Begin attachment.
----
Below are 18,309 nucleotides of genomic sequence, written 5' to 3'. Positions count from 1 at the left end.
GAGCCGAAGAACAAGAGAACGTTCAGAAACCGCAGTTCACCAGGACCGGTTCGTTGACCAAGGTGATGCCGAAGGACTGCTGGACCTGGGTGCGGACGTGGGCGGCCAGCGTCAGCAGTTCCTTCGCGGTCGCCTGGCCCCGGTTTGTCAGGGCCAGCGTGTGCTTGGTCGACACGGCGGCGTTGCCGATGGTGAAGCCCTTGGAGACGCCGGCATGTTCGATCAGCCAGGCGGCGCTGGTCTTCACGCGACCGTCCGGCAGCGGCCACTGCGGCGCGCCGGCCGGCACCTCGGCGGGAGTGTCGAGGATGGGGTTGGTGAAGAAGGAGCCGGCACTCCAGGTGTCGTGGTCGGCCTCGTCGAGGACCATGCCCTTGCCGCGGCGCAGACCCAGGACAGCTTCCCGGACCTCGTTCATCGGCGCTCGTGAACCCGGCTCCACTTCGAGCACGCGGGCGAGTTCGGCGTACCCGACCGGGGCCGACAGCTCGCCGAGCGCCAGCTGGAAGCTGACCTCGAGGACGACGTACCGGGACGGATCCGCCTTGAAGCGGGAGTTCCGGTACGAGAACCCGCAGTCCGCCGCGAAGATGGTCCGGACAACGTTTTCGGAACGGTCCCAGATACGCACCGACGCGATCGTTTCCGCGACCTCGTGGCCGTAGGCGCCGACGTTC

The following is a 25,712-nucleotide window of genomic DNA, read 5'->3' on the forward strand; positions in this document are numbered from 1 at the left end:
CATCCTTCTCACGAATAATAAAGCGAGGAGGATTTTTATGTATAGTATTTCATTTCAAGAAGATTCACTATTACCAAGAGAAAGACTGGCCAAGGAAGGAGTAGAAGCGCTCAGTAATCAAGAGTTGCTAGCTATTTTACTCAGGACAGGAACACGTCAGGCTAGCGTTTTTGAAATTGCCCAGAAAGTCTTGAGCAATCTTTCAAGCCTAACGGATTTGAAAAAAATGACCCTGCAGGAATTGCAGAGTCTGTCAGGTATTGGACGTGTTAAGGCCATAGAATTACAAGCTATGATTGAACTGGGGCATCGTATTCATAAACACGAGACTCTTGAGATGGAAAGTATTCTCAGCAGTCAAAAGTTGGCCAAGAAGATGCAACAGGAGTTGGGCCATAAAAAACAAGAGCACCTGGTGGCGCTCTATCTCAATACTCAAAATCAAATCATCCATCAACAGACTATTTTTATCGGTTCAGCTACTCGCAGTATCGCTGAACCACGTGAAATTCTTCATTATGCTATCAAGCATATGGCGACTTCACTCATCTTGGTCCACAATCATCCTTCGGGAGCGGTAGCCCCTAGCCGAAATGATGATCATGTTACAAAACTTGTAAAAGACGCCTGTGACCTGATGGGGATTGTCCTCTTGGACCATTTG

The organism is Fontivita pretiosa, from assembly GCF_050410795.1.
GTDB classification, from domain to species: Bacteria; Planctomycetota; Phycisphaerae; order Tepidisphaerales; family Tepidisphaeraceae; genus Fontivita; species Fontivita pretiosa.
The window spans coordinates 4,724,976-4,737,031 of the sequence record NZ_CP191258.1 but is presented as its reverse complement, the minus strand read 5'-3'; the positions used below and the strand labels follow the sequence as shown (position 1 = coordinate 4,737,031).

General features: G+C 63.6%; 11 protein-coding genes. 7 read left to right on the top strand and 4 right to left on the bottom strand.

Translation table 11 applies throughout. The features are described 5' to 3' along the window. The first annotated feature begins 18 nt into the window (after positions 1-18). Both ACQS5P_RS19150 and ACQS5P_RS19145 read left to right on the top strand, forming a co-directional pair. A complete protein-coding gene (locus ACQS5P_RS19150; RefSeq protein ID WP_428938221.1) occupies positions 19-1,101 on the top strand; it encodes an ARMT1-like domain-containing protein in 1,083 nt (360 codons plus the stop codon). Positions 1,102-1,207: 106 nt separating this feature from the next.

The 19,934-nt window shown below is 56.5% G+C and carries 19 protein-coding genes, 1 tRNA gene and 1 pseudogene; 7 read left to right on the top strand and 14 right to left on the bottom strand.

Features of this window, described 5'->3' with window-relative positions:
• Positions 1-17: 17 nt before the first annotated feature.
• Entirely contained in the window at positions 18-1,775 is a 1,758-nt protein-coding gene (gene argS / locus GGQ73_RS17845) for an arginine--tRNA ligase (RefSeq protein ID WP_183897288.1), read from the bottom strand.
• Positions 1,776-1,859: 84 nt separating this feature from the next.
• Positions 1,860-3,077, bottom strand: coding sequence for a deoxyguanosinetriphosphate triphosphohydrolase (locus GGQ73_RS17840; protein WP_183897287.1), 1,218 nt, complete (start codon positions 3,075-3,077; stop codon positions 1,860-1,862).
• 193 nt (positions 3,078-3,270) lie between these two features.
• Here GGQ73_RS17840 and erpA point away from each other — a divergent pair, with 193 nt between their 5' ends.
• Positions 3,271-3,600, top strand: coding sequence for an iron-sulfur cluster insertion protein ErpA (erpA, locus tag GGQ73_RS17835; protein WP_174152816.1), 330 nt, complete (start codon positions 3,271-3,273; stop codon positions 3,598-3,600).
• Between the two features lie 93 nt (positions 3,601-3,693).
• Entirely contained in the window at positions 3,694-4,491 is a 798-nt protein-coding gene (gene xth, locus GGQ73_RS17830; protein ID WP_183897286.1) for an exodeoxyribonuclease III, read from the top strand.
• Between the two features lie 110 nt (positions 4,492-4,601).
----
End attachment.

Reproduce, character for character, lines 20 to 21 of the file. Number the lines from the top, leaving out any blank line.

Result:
• Entirely contained in the window at positions 3,694-4,491 is a 798-nt protein-coding gene (gene xth, locus GGQ73_RS17830; protein ID WP_183897286.1) for an exodeoxyribonuclease III, read from the top strand.
• Between the two features lie 110 nt (positions 4,492-4,601).